HOLCOMB — The Holcomb USD 363 Board of Education formally closed out the district’s superintendent search process with the Kansas Association of School Boards Tuesday, mapping out a direction for the district under new superintendent Scott Myers.
Myers, who officially began work July 1, met the board and KASB Leadership Specialist Gary Sechrist for a special open meeting,
Sechrist said he has been working with the district throughout the superintendent hiring process, meeting with the board now four times over the past several months to understand USD 363’s needs and review processes with the board. Earlier in the search, he met with focus groups of teachers and staff members to hear what all employees wanted in a superintendent and advised the board on which candidates to interview, he said.
“The number of candidates is not as large as it was even five years ago, but Holcomb really drew a great candidate pool, so I felt really comfortable. Going in, I knew the type of community that they had, they would get a good pool,” Sechrist said.
Myers has served as director of teacher licenses and accreditation and director of title programs at the Kansas State Department of Education, superintendent at Jefferson West USD 340 in Meriden and Elkhart USD 218, dean of students at Ross Elementary School in Topeka USD 501 and assistant professor at his alma mater, Washburn University. He earned his doctorate from Kansas State University.
In his 31 years of teaching, he said that the first few weeks of school at Holcomb were some of the smoothest he’s seen. Myers is a fan of western and southwestern Kansas, and told board members he “bleed(s) orange.”
He said he had been aware of Holcomb when acting as superintendent in Elkhart and through his work with the KSDE. Always, he said, the people he interacted with from the district felt professional and, like the region they lived in, kind and welcoming. Even the first moments of the school year felt “collegial” and “Americana,” he said.
“They’re really good people out here. They just are. They take pride in being from southwest Kansas. They take pride in being from their community. The people here bleed orange because they’re all pulling for the (Holcomb) Longhorns. And our kids are Longhorns. I really appreciate that. I’m sure other parts of the state have that, but I think it’s more poignant here … I think people walk out with their hands extended to shake your hand rather than a balled fist,” Myers said.
On Tuesday, Sechrist led Myers and board members, all of which were present except Kasey Robinson, in a breakdown of what the governing powers expected from each other and what subjects they would focus on in the upcoming year.
The KASB representative discussed the superintendent’s role to recommend and the board’s role to decide on district issues, and asked board members to outline goals for the 2018-19 school year. They discussed the district’s recent changes, like ethnic diversity and the teacher shortage, as well as potential threats, like losing large, local job markets, as well as challenges, like staff satisfaction and and financial stability.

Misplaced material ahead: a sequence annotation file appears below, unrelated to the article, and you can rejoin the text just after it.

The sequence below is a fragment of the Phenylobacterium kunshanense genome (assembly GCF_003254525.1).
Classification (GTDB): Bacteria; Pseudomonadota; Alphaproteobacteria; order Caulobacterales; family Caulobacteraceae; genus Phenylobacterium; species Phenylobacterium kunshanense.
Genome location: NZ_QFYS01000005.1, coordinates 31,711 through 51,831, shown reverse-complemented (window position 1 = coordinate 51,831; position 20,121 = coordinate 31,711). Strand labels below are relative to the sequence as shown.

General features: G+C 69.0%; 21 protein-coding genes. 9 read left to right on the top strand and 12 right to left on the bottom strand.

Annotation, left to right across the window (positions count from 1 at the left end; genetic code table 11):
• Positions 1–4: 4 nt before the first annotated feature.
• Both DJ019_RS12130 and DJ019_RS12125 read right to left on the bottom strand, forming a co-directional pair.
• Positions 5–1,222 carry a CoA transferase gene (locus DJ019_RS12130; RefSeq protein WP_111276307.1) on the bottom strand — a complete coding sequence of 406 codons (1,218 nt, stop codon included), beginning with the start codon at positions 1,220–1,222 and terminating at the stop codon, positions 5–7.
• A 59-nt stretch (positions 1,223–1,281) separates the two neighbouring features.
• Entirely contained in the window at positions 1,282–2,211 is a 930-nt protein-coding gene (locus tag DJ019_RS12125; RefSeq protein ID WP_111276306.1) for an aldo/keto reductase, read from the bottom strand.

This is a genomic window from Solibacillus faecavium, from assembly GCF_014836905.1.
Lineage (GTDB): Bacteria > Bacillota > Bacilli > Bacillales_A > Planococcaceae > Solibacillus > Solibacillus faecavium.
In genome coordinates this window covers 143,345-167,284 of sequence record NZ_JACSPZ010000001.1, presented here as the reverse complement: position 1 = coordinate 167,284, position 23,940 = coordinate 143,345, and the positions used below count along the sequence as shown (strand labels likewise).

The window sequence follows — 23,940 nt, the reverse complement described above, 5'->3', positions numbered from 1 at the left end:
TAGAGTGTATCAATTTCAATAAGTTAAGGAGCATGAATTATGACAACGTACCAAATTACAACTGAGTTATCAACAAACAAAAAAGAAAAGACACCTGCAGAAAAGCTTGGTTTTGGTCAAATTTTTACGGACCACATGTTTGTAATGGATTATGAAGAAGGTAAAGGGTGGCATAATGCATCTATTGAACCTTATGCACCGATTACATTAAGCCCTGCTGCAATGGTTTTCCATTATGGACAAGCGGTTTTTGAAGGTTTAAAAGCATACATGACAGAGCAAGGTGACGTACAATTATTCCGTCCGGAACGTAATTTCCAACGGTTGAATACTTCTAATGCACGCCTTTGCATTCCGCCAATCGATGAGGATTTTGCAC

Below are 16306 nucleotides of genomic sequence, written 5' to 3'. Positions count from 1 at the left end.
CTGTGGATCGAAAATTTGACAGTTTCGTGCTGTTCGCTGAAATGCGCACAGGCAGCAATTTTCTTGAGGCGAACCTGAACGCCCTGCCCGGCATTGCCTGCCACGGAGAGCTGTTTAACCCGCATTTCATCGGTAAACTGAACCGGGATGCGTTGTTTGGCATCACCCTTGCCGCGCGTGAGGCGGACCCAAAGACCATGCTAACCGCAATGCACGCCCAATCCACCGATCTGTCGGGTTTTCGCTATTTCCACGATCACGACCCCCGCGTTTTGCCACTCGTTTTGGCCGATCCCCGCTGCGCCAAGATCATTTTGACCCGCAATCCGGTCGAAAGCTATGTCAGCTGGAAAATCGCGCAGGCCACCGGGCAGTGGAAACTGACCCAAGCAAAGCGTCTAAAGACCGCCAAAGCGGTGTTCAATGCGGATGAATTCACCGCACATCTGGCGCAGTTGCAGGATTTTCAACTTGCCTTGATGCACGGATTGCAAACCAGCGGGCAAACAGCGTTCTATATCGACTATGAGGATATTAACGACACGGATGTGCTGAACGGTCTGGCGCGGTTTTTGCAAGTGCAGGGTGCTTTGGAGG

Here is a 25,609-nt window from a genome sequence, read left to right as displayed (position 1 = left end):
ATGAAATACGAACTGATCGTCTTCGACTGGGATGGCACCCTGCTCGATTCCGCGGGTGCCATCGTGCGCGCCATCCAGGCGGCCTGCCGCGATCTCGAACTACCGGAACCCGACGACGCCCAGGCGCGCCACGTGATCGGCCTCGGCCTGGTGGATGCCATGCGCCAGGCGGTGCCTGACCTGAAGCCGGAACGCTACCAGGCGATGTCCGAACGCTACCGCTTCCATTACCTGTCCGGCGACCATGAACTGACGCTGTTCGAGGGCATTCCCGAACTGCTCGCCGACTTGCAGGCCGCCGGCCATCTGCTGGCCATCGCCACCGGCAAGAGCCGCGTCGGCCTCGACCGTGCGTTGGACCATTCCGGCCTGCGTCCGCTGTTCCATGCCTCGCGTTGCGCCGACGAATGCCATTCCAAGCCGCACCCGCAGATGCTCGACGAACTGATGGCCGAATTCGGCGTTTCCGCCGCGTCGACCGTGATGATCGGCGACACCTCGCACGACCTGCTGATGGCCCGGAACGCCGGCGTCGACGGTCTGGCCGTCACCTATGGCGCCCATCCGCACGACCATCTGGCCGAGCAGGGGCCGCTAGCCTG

Then, they laid out subjects for Myers to focus on this year.
Most board members agreed on more specific student pathways for graduation, improvement of grounds, teacher and staff recruitment and expanded vocational programs. On top of that, they asked Myers to keep the board informed, be visible and available to the students and staff, consider community input and be innovative.
Afterwards, Myers said, visibility and attention to students as individuals were key priorities for him. He said he strived to visit the district’s four buildings as much as possible and had so far visited most every classroom. Being present, be it at sporting events, student activities or student lunches, was important to him, he said.
“That’s, once again, another reason Holcomb was enticing to me. It’s big enough to have resources to provide options for our students, but it’s not so big. We should know every kid’s middle name. It’s small enough, we should be able to do that,” Myers said.
The focus on students expanded into a curriculum plan Myers brought to the district: a system that would build an individualized plan for each student based on career interests.
The idea would differ from the academy program that Garden City USD 457 uses, working with students on a continuous one-on-one basis to understand their long-term career aspirations and giving them the resources they needed to succeed in their K-12 classes, Myers said.
Currently, district principals were researching a technological tool that would allow teachers to measure and track students’ progress individually to best serve their goals, Myers said. He said the tool would be presented to the board at their meeting next week.
In the meantime, he is working to meet the board’s expectations by keeping in touch regularly in between meetings.
Tuesday, Myers asked the board to communicate with him, be engaged with and passionate about the district, desire to improve and show overt support for him and the schools.
“Overt support is not blind faith. That’s not what it is. It’s engaged action … Being engaged in a conversation and having some form of meaningful contribution to it. That’s overt support. It’s being meaningfully engaged,” Myers said.
Sechrist said the board would need to evaluate Myers twice during his first year, once 60 days into the first semester and again 60 days into the second semester. Because there is no formal evaluation criteria for superintendents, the process is wholly up to the board, Sechrist said.
“Whatever the board says is an evaluation is an evaluation. But I hope you think about it differently, in that a valid evaluation is very important to you guys’ team building. That he needs to know what you think of the work he’s doing,” Sechrist said.
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